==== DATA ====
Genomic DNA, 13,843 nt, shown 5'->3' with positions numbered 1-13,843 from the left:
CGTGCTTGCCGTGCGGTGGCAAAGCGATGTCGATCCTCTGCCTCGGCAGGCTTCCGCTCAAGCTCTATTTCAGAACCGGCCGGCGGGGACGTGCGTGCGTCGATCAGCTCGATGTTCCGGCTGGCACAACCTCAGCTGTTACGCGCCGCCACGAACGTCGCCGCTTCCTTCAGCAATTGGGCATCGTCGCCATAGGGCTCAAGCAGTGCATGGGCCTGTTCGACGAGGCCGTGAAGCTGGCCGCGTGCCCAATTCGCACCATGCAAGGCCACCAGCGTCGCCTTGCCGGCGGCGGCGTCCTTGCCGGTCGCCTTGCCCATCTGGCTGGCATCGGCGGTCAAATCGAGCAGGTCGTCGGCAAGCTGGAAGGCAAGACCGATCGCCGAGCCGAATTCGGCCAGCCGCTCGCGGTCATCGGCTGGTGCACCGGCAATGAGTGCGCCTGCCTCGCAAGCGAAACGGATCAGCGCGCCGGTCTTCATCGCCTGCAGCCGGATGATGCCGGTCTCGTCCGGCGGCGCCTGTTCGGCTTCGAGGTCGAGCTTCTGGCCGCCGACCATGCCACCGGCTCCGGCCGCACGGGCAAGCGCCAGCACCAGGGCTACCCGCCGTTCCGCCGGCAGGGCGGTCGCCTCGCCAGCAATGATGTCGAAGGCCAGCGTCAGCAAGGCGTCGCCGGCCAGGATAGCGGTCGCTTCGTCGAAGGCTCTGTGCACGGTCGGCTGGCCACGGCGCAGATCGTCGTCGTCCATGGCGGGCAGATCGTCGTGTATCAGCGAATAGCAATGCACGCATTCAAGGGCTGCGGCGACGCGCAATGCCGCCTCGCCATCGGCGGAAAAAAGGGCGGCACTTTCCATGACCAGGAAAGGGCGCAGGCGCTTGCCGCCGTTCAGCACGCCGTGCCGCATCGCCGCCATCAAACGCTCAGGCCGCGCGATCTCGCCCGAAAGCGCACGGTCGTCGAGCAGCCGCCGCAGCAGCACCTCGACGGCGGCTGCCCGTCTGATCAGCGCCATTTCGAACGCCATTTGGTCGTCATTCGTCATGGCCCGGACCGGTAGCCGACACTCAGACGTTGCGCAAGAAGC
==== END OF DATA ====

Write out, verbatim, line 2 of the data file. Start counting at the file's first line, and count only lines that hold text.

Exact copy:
CGTGCTTGCCGTGCGGTGGCAAAGCGATGTCGATCCTCTGCCTCGGCAGGCTTCCGCTCAAGCTCTATTTCAGAACCGGCCGGCGGGGACGTGCGTGCGTCGATCAGCTCGATGTTCCGGCTGGCACAACCTCAGCTGTTACGCGCCGCCACGAACGTCGCCGCTTCCTTCAGCAATTGGGCATCGTCGCCATAGGGCTCAAGCAGTGCATGGGCCTGTTCGACGAGGCCGTGAAGCTGGCCGCGTGCCCAATTCGCACCATGCAAGGCCACCAGCGTCGCCTTGCCGGCGGCGGCGTCCTTGCCGGTCGCCTTGCCCATCTGGCTGGCATCGGCGGTCAAATCGAGCAGGTCGTCGGCAAGCTGGAAGGCAAGACCGATCGCCGAGCCGAATTCGGCCAGCCGCTCGCGGTCATCGGCTGGTGCACCGGCAATGAGTGCGCCTGCCTCGCAAGCGAAACGGATCAGCGCGCCGGTCTTCATCGCCTGCAGCCGGATGATGCCGGTCTCGTCCGGCGGCGCCTGTTCGGCTTCGAGGTCGAGCTTCTGGCCGCCGACCATGCCACCGGCTCCGGCCGCACGGGCAAGCGCCAGCACCAGGGCTACCCGCCGTTCCGCCGGCAGGGCGGTCGCCTCGCCAGCAATGATGTCGAAGGCCAGCGTCAGCAAGGCGTCGCCGGCCAGGATAGCGGTCGCTTCGTCGAAGGCTCTGTGCACGGTCGGCTGGCCACGGCGCAGATCGTCGTCGTCCATGGCGGGCAGATCGTCGTGTATCAGCGAATAGCAATGCACGCATTCAAGGGCTGCGGCGACGCGCAATGCCGCCTCGCCATCGGCGGAAAAAAGGGCGGCACTTTCCATGACCAGGAAAGGGCGCAGGCGCTTGCCGCCGTTCAGCACGCCGTGCCGCATCGCCGCCATCAAACGCTCAGGCCGCGCGATCTCGCCCGAAAGCGCACGGTCGTCGAGCAGCCGCCGCAGCAGCACCTCGACGGCGGCTGCCCGTCTGATCAGCGCCATTTCGAACGCCATTTGGTCGTCATTCGTCATGGCCCGGACCGGTAGCCGACACTCAGACGTTGCGCAAGAAGC